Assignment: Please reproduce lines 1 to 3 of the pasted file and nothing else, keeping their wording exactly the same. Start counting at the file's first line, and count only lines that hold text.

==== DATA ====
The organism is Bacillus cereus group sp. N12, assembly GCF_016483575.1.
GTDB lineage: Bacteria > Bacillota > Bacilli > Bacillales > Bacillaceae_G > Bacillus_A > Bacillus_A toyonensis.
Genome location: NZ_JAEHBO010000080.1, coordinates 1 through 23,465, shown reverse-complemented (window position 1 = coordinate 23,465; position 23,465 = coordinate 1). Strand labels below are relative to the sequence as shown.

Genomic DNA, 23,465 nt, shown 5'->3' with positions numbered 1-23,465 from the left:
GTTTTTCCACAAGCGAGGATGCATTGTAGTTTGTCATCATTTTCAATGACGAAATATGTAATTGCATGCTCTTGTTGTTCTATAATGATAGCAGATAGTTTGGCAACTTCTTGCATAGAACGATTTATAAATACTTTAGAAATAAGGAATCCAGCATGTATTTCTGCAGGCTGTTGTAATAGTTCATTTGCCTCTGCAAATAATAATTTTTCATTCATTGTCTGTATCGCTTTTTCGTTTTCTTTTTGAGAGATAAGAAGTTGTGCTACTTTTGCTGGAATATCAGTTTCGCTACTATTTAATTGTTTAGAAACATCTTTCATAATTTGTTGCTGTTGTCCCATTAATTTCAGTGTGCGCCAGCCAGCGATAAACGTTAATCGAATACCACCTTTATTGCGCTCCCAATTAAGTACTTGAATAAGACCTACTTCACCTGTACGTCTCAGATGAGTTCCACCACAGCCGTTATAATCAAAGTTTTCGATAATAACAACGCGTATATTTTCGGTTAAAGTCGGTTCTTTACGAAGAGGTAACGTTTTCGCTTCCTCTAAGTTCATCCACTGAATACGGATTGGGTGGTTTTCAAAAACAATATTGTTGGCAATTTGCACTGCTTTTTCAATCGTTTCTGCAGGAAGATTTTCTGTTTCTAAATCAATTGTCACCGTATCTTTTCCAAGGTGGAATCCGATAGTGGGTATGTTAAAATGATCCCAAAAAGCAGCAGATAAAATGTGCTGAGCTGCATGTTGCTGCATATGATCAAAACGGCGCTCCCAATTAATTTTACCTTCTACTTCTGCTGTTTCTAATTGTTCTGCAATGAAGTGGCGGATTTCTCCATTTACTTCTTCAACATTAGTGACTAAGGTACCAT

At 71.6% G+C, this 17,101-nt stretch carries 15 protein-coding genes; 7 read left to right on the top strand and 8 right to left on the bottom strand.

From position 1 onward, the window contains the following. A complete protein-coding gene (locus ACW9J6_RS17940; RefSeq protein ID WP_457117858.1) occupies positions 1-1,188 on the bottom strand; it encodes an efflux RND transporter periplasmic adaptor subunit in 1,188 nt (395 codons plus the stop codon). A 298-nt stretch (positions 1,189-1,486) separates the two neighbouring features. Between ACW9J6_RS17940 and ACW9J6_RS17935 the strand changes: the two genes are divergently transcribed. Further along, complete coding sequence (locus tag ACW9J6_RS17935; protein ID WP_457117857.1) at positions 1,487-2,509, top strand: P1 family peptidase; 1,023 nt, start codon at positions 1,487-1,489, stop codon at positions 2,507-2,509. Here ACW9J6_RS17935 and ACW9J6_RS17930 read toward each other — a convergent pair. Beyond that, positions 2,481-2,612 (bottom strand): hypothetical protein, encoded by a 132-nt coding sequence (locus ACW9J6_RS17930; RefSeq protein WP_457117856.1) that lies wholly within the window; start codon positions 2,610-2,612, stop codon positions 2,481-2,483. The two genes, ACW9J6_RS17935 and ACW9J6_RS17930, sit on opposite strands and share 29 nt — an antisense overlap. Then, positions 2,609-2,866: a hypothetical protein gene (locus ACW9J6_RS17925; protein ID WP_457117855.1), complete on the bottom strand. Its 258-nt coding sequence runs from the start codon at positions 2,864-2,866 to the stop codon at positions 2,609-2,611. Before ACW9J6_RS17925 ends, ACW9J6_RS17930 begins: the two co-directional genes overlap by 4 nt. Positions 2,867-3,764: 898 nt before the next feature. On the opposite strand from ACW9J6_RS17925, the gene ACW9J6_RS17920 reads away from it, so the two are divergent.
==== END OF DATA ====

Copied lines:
The organism is Bacillus cereus group sp. N12, assembly GCF_016483575.1.
GTDB lineage: Bacteria > Bacillota > Bacilli > Bacillales > Bacillaceae_G > Bacillus_A > Bacillus_A toyonensis.
Genome location: NZ_JAEHBO010000080.1, coordinates 1 through 23,465, shown reverse-complemented (window position 1 = coordinate 23,465; position 23,465 = coordinate 1). Strand labels below are relative to the sequence as shown.